Uptown Grill, LLC v. Shwartz et al
ORDER AND REASONS granting 76 MOTION for APPEAL OF MAGISTRATE JUDGE DECISION to District Court. Camellia Grill Holdings, Inc.'s 65 Motion for Leave to File fourth Amended Petition is GRANTED. Signed by Judge Jane Triche Milazzo on 3/19/2015. (Reference: 14-810, 14-837)(ecm)
UNITED STATES DISTRICT COURT
EASTERN DISTRICT OF LOUISIANA
UPTOWN GRILL, LLC
NO: 13-6560 c/w
MICHAEL LOUIS SHWARTZ, ET AL
(Applies to 14-810, 14-837)
ORDER AND REASONS
Before the Court is a Motion to Appeal (Doc. 76) the Magistrate Judge's
decision denying a Motion for Leave to File Amended Petition (Doc. 65). For the
following reasons, the Motion to Appeal is GRANTED and the Court will grant
the Motion for Leave to File Amended Petition.
This matter involves a protracted dispute over the ownership rights to
certain intellectual property associated with the famous Camellia Grill
restaurant in New Orleans.
The facts underlying this dispute have been
detailed in the Court's prior orders and will only be repeated here as necessary.
In the various suits, two groups of individuals and business entities each claim
to own the intellectual property associated with the Camellia Grill. In the lead
case, Hicham Khodr and several of his companies (the Khodr parties)1 seek a
judgment declaring that they own the intellectual property at issue. In the
consolidated cases, Michael Shwartz and several of his companies (the Shwartz
parties)1 seek an injunction preventing Mr. Khodr from continuing to operate the
Camellia Grill and damages for trademark infringement.
The lead case was initially filed in this Court. The consolidated cases,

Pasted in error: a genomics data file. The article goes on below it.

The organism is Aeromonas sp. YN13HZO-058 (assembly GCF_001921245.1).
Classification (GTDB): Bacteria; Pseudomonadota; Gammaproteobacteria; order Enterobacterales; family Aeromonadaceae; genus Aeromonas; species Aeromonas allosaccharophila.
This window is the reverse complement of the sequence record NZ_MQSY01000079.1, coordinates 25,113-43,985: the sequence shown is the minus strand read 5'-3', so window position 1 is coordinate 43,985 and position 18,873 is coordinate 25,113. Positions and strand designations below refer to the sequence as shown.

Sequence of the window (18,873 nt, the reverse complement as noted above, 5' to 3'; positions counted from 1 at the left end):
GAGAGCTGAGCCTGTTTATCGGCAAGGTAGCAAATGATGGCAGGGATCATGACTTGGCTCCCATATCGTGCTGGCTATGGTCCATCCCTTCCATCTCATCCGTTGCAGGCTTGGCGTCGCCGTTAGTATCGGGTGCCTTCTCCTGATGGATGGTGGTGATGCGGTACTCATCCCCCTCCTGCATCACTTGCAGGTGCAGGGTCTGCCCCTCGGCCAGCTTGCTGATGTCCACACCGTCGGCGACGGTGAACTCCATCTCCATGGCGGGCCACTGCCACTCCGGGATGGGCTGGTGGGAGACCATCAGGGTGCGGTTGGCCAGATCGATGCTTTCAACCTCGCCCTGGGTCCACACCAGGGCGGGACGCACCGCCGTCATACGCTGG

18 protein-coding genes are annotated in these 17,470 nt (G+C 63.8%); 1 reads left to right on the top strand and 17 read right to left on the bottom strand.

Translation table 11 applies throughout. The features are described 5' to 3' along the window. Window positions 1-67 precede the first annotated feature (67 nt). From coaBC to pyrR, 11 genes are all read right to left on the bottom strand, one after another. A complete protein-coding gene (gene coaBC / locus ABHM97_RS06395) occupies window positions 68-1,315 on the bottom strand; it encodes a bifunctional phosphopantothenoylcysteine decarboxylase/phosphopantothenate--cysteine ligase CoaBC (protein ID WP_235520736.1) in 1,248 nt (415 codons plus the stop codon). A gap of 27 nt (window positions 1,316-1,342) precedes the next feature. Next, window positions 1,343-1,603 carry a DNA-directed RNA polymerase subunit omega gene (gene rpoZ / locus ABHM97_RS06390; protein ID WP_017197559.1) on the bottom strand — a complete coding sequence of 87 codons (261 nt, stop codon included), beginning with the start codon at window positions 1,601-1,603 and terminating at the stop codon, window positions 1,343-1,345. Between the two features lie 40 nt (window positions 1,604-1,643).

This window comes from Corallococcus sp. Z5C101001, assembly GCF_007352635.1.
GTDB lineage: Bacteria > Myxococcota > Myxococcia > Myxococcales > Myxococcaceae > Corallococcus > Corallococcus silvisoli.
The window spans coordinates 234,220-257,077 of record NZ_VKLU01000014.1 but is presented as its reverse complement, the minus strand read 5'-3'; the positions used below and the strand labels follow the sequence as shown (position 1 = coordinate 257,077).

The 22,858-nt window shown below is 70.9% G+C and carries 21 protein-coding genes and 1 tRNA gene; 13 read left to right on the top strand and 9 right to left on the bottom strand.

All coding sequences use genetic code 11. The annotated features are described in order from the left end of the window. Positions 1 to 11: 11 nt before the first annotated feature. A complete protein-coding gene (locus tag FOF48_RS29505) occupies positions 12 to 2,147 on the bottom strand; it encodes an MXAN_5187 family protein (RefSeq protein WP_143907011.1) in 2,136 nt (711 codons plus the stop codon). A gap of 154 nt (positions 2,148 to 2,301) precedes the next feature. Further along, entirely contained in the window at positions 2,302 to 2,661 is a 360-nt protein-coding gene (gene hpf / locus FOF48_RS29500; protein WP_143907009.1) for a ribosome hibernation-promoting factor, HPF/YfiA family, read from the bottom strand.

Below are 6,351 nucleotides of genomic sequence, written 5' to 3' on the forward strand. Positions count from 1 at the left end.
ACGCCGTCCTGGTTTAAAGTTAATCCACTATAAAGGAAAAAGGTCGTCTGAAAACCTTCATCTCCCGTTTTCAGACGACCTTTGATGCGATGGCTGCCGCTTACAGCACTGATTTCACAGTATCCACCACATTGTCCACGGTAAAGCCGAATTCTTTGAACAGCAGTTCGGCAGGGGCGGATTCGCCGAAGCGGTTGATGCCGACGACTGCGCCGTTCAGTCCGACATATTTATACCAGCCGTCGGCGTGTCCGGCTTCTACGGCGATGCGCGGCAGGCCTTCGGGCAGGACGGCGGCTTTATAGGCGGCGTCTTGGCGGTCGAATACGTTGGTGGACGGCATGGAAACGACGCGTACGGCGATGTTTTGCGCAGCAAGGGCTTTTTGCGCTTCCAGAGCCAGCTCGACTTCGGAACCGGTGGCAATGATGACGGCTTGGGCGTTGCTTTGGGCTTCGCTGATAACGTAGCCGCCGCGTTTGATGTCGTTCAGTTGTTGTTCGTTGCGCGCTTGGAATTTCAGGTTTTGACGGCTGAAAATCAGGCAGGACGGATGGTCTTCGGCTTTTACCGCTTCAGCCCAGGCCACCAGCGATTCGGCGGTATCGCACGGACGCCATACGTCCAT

however, began their litigation journey in Louisiana state court. There, the
Shwartz parties amended a complaint in a previously closed lawsuit seeking the
relief outlined above. The Khodr parties removed the cases to this Court,
arguing that the Shwartz parties' claims were necessarily governed by the
Lanham Act, thus invoking this Court's federal question jurisdiction. The
Shwartz parties disagreed, insisting that their claims arose exclusively under
state law. This Court eventually agreed with the Khodr parties and denied the
Shwartz parties' motion to remand.
Several weeks later, the Shwartz parties filed the instant Motion for Leave
to Amend their petition in the consolidated cases. In light of the Court's ruling
For ease of reference throughout this order, Mr. Shwartz and his companies will be
referred to as "the Shwartz parties" and Mr. Khodr and his companies will be referred to as
"the Khodr parties." Mr. Shwartz's companies are: Camellia Grill Holdings, Inc. and Camellia
Grill, Inc. Mr. Khodr's companies are: Uptown Grill, LLC, Grill Holdings, LLC, Chartres Grill,
LLC, Uptown Grill of Destin, LLC, Rano, LLC, K&L Investments, LLC, and Robert's Gumbo
that their claims were necessarily governed by the Lanham Act, the Shwartz
parties sought to assert all of the remedies available under federal law, including
treble damages. The Khodr parties opposed, arguing that the Shwartz parties
had failed to show good cause to amend the scheduling order as required by
Federal Rule of Civil Procedure 16. After the Magistrate Judge denied the
Motion, the Shwartz parties appealed.
LAW AND ANALYSIS
The Khodr parties correctly argue that Rule 16 governs this dispute.
Ordinarily, Rule 15 governs motions for leave to amend a complaint. Once the